‘The DUFF’ Star Robbie Amell Talks Boobs, Face-Licking and Having a ‘Designated Ugly Fat Friend’

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Robbie Amell is no designated ugly fat friend. In fact, he thinks it doesn’t exist at all.

Despite starring in a movie —aptly titled The DUFF — centered around being someone’s less attractive pal, the actor says there’s no one actually has a designated friend that they use to make themselves look hotter and more popular.

“I don’t think it’s necessarily true,” he tells Celebuzz about the term. “I think you can argue that everyone is a DUFF or there is no such thing as DUFF.”

Also starring Mae Whitman and Bella Thorne, Amell’s new flick takes viewers into high school where being at the top of the social food chain is everything. When a self-content high school senior finds out the entire student body refers to her as the “designate ugly fat friend” — a.k.a. “the DUFF” — to her two BFFs, she enlists help from the school jock Wesley (Amell) to guide her in getting rid of her label once and for all.

As the movie is centered around teens, Amell jokes that things did get a little inappropriate when they were shooting, resulting in some pretty hilarious scenes.

“The lick was in the script. I can’t remember what the reaction was supposed to be, but it was fun,” the 26-year-old recalls one scene in which his co-star Whitman pretends to kiss him but only ends up licking his face. “You can see me actually busting out laughing in the movie.”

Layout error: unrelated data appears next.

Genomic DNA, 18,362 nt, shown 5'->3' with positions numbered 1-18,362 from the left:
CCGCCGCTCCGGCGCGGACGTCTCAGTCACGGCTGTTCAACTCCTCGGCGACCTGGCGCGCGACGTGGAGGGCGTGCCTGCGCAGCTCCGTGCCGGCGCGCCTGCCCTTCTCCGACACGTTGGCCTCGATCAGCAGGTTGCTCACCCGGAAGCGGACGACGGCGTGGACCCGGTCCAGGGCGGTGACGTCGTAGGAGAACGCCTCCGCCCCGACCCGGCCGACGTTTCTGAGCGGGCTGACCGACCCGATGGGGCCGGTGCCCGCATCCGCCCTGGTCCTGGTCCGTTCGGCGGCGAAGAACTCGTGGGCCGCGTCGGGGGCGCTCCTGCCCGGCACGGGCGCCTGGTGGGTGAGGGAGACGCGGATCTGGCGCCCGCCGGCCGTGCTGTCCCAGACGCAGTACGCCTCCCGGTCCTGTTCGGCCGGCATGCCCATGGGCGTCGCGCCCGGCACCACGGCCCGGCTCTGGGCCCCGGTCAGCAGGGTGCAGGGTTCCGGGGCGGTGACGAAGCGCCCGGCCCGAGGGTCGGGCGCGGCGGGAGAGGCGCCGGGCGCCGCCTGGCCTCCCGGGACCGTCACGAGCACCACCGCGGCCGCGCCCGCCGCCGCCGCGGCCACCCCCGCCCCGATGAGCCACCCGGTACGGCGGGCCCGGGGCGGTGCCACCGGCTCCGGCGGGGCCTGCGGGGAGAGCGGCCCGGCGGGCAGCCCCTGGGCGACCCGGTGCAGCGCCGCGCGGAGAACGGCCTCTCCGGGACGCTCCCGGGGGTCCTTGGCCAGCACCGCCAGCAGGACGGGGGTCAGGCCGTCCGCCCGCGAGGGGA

“The funniest is that we had to do [dubbing] for some of the TV channel versions and you’re not allowed to say ‘boobs,'” he says. “I had to say like ‘bosom’ and I think it gets way weirder coming out of your mouth. There were some really bad ones.”

He adds, “We just had fun and bounced jokes off each other and tried making the movie as natural and real as possible. I think the chemistry shows on screen which is great.”

Though Amell, who attended Lawrence Park Collegiate Institute in Canada, admittedly had a”drama-free” high school experience, he explains he can relate to his character on some level.

“I was a jock so I guess that,” he says. “I do like to think at his core, he’s a nice guy with a big heart. He didn’t know who he was in the beginning of the movie but I think he grows throughout the hour and a half and learns a lot from Mae’s character.”

“I think they teach each other a lot. I don’t think it’s about changing someone. It’s about the two finding themselves and helping each other be the best versions of themselves,” he continues. “You should just be who you are and comfortable in your own skin. You know that’s it. You know you shouldn’t let anybody change who you are.”

The DUFF opens in theaters Feb. 20.